Last week we examined the running backs with the highest Yards Per Carry against base fronts using our new formation-specific efficiency metrics. This week, we examine the running backs with the highest Yards Per Carry Against Stacked Defensive Fronts, or formations with at least eight defensive linemen and/or linebackers in the tackle box. The backs listed received at least 10-percent of their carries against stacked fronts (min. 50 carries).
12. Jonathan Stewart, Panthers: 2.0 YPC
At No. 12, Jonathan Stewart was inefficient with a -19.8 (No. 68) Production Premium, but was able to plod his way to 824 Rushing Yards and 9 Total Touchdowns. Stewart also averaged 16.2 Fantasy Points Per Game in games where he received at least 18 carries. At this point you know what you’re getting with Stewart, as he needs volume to produce at this point in his career. Carolina is also expected to seek an upgrade to the running back position in 2017.
10a. Melvin Gordon, Chargers: 2.2 YPC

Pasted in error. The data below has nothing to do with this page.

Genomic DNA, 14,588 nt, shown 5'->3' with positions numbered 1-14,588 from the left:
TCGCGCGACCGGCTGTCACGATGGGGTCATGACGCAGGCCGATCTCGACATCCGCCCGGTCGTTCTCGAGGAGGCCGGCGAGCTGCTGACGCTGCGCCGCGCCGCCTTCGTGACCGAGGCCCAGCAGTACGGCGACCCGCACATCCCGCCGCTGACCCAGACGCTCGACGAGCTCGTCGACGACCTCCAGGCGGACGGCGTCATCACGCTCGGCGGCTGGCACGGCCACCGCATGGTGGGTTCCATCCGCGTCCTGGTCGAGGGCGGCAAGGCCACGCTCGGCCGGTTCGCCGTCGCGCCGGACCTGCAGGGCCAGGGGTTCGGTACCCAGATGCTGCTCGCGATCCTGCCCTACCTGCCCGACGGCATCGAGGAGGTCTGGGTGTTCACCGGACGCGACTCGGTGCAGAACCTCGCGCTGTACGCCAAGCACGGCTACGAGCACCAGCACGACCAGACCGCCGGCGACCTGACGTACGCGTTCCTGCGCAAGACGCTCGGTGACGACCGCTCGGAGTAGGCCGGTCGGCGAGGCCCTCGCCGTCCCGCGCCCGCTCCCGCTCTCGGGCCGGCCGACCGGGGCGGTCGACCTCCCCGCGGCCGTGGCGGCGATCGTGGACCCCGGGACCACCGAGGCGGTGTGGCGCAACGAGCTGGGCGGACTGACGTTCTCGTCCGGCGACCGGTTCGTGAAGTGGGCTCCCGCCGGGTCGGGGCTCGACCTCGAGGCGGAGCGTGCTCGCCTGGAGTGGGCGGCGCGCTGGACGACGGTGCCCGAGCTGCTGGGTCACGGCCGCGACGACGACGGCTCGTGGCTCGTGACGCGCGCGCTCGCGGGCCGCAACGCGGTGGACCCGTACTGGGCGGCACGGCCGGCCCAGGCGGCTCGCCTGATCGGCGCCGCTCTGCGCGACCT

Melvin Gordon had little room to run in 2016 regardless of the defensive fronts he faced, as the Chargers’ inefficient run blocking led to a 3.9 YPC overall. However, Gordon was able to produce anyway due to volume and solid quarterback play. With a 77.4-percent (No. 4) Opportunity Share, Gordon managed to post 15 (No. 4) Breakaway Runs and 63 (No. 12) Evaded Tackles. He also registered 328 (No. 13) Yards After Contact, displaying the ability to create yardage on his own.
If it weren’t for all those darn red-zone carries, Melvin Gordon‘s YPC could have been higher, but his owners weren’t complaining in 2016. Expect Gordon to continue to receive the majority of opportunities in the running game in 2017, even with Danny Woodhead returning.
10b. Chris Ivory, Jaguars: 2.2 YPC
Chris Ivory was a relatively disappointing player in 2016, as his -11.4 (No. 57) Production Premium suggests he requires significant volume to produce fantasy points. Jacksonville’s offensive line did Ivory no favors, ranking 25th in the league in run-blocking efficiency. The fact that Ivory was able to average 2.2 YPC against stacked fronts is a testament to his aggressive running style, as defenses regularly dared Blake Bortles to beat them. Despite his inefficiency, Ivory averaged close to 112 yards from scrimmage in games where he touched the ball at least 18 times in 2016. Like Stewart, Ivory’s value depends on volume and situation, but don’t expect him to become a bell-cow back any time soon.
9. DeMarco Murray, Titans: 2.5 YPC